Capacity

The Exchange has represented that it has the necessary systems capacity to support new options series that will result from the introduction of options on the Mini DAX, including LEAPS.

Surveillance

The Exchange has represented that it has an adequate surveillance program in place for options traded on the Mini DAX. Index products and their respective symbols are integrated into the Exchange's existing surveillance system architecture and are thus subject to the relevant surveillance processes. Further, both ISE and the Frankfurt Stock Exchange, operated by DBAG, are members of the Intermarket Surveillance Group (“ISG”). Through its membership in the ISG, ISE may obtain trading information via the ISG from other exchanges who are members or affiliates of the ISG.

III. Discussion

The Commission finds that the proposed rule change is consistent with the requirements of the Act and the rules and regulations thereunder applicable to a national securities exchange.[14] Specifically, the Commission finds that the proposal is consistent with Section 6(b)(5) of the Act,[15] which requires, among other things, that the rules of a national securities exchange be designed to prevent fraudulent and manipulative acts and practices, to promote just and equitable principles of trade, to remove impediments to, and perfect the mechanism of, a free and open market and a national market system and, in general, to protect investors and the public interest.

As a national securities exchange, the ISE is required, under Section 6(b)(1) of the Act,[16] to enforce compliance by its members, and persons associated with its members, with the provisions of the Act, Commission rules and regulations thereunder, and its own rules. In addition, brokers that trade Mini DAX options will also be subject to best Start Printed Page 61536execution obligations and FINRA rules.[17] Applicable exchange rules also require that customers receive appropriate disclosure before trading Mini DAX options.[18] Furthermore, brokers opening accounts and recommending options transactions must comply with relevant customer suitability standards.[19]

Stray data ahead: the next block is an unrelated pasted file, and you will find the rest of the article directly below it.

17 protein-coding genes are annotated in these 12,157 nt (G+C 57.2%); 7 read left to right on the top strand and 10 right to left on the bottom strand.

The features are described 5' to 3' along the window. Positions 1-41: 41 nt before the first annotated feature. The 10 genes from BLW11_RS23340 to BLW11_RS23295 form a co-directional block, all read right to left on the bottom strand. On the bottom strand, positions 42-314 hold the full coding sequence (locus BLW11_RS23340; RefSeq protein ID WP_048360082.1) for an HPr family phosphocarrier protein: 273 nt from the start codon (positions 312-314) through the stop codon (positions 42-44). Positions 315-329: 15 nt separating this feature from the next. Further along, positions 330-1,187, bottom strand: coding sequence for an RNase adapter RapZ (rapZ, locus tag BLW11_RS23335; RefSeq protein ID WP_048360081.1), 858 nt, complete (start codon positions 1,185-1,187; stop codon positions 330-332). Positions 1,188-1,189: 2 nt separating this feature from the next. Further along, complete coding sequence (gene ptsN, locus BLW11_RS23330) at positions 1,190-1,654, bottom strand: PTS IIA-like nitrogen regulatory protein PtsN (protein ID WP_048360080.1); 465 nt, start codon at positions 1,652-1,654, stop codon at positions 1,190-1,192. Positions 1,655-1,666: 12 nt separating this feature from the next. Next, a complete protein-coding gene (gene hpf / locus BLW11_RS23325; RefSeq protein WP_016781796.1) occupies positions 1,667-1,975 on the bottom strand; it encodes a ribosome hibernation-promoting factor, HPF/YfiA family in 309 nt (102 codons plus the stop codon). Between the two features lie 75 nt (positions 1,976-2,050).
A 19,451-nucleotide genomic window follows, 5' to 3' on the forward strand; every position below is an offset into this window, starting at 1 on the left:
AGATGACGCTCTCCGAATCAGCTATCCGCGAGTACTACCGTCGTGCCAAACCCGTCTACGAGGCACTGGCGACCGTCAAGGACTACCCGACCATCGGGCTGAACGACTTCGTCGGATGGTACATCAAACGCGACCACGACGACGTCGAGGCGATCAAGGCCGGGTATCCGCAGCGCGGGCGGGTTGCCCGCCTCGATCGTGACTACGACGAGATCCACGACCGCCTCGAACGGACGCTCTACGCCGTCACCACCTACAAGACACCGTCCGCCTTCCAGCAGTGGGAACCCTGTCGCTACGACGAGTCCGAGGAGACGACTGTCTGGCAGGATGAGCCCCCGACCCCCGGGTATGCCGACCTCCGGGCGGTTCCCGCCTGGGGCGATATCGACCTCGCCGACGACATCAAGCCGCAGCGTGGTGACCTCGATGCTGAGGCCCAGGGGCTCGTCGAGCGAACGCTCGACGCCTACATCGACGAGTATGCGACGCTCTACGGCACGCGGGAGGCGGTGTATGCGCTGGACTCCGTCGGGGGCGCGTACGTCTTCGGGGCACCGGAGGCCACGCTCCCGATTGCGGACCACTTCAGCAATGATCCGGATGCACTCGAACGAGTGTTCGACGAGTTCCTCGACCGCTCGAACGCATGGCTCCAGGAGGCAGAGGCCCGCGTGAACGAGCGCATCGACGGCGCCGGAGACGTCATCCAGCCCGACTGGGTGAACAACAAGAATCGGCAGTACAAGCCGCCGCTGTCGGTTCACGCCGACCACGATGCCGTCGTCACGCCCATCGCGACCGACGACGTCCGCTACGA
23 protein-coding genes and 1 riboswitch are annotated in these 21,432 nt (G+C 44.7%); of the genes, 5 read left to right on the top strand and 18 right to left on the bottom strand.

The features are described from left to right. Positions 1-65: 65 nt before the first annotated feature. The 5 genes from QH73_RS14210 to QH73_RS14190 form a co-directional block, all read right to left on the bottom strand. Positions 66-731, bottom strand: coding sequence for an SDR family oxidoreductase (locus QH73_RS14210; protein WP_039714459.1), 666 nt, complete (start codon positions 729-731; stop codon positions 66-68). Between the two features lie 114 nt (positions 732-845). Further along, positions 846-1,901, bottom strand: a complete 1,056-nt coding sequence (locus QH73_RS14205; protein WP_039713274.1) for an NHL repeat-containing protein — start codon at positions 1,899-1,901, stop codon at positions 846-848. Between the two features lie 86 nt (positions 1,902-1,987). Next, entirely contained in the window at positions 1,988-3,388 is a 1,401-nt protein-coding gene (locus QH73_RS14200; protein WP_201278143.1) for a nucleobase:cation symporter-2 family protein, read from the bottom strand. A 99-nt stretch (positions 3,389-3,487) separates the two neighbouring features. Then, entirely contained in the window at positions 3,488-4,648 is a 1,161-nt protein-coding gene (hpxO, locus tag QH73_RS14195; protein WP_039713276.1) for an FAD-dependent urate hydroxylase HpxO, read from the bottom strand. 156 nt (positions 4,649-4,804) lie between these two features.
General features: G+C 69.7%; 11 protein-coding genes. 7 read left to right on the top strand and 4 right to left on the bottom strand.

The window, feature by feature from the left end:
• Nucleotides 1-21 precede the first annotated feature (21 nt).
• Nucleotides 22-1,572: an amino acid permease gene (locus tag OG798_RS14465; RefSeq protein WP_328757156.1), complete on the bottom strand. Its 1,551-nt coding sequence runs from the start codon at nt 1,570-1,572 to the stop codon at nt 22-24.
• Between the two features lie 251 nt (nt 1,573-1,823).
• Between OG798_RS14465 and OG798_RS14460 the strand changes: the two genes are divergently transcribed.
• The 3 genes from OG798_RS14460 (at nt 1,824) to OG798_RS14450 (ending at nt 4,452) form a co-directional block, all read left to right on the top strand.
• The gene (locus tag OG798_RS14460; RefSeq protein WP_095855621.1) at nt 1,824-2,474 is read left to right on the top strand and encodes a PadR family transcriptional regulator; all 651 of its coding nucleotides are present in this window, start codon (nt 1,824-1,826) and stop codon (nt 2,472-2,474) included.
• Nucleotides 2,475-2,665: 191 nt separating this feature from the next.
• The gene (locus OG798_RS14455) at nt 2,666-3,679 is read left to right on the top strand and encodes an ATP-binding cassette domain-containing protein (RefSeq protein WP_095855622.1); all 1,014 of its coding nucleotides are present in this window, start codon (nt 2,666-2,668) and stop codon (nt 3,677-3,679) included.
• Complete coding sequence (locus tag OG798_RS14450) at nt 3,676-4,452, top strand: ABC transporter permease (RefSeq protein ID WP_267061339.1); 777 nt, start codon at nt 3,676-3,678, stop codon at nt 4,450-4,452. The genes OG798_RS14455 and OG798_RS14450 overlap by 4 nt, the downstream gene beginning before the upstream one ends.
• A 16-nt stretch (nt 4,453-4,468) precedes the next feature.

The trading of options on the Mini DAX will be subject to the same rules that currently govern the trading of Exchange index options, as will the trading of long-term Mini DAX options. The Commission believes that the listing rules proposed by ISE are consistent with the Act. One point strike price intervals for Mini DAX options should provide investors with flexibility in the trading of Mini DAX options and further the public interest by allowing investors to establish positions that are better tailored to meet their investment objectives. The listing of options on a reduced value should provide an opportunity for investors to hedge, or speculate on, the market risk associated with the stocks comprising the DAX Index, and with the reduction in the value of the DAX Index, investors will be able to use this trading vehicle while extending a smaller outlay of capital. This may attract additional investors, and, in turn, create a more active and liquid trading environment.